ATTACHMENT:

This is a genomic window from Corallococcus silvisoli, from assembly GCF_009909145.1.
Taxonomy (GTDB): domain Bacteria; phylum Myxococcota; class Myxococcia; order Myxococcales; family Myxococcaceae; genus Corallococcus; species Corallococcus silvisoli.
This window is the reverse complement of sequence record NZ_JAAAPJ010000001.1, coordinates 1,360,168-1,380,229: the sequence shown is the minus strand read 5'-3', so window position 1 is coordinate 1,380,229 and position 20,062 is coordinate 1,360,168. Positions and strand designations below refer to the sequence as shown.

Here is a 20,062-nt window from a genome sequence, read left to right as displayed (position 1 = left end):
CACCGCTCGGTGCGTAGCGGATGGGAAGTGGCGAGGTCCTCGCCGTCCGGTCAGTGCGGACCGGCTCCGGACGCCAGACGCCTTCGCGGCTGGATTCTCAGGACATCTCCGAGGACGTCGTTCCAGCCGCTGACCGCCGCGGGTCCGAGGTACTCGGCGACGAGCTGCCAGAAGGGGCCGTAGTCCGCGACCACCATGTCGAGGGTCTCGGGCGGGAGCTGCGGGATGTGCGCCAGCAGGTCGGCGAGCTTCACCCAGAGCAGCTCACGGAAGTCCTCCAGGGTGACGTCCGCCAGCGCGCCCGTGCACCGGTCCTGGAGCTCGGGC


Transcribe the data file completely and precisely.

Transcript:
This is a genomic window from Corallococcus silvisoli, from assembly GCF_009909145.1.
Taxonomy (GTDB): domain Bacteria; phylum Myxococcota; class Myxococcia; order Myxococcales; family Myxococcaceae; genus Corallococcus; species Corallococcus silvisoli.
This window is the reverse complement of sequence record NZ_JAAAPJ010000001.1, coordinates 1,360,168-1,380,229: the sequence shown is the minus strand read 5'-3', so window position 1 is coordinate 1,380,229 and position 20,062 is coordinate 1,360,168. Positions and strand designations below refer to the sequence as shown.

Here is a 20,062-nt window from a genome sequence, read left to right as displayed (position 1 = left end):
CACCGCTCGGTGCGTAGCGGATGGGAAGTGGCGAGGTCCTCGCCGTCCGGTCAGTGCGGACCGGCTCCGGACGCCAGACGCCTTCGCGGCTGGATTCTCAGGACATCTCCGAGGACGTCGTTCCAGCCGCTGACCGCCGCGGGTCCGAGGTACTCGGCGACGAGCTGCCAGAAGGGGCCGTAGTCCGCGACCACCATGTCGAGGGTCTCGGGCGGGAGCTGCGGGATGTGCGCCAGCAGGTCGGCGAGCTTCACCCAGAGCAGCTCACGGAAGTCCTCCAGGGTGACGTCCGCCAGCGCGCCCGTGCACCGGTCCTGGAGCTCGGGC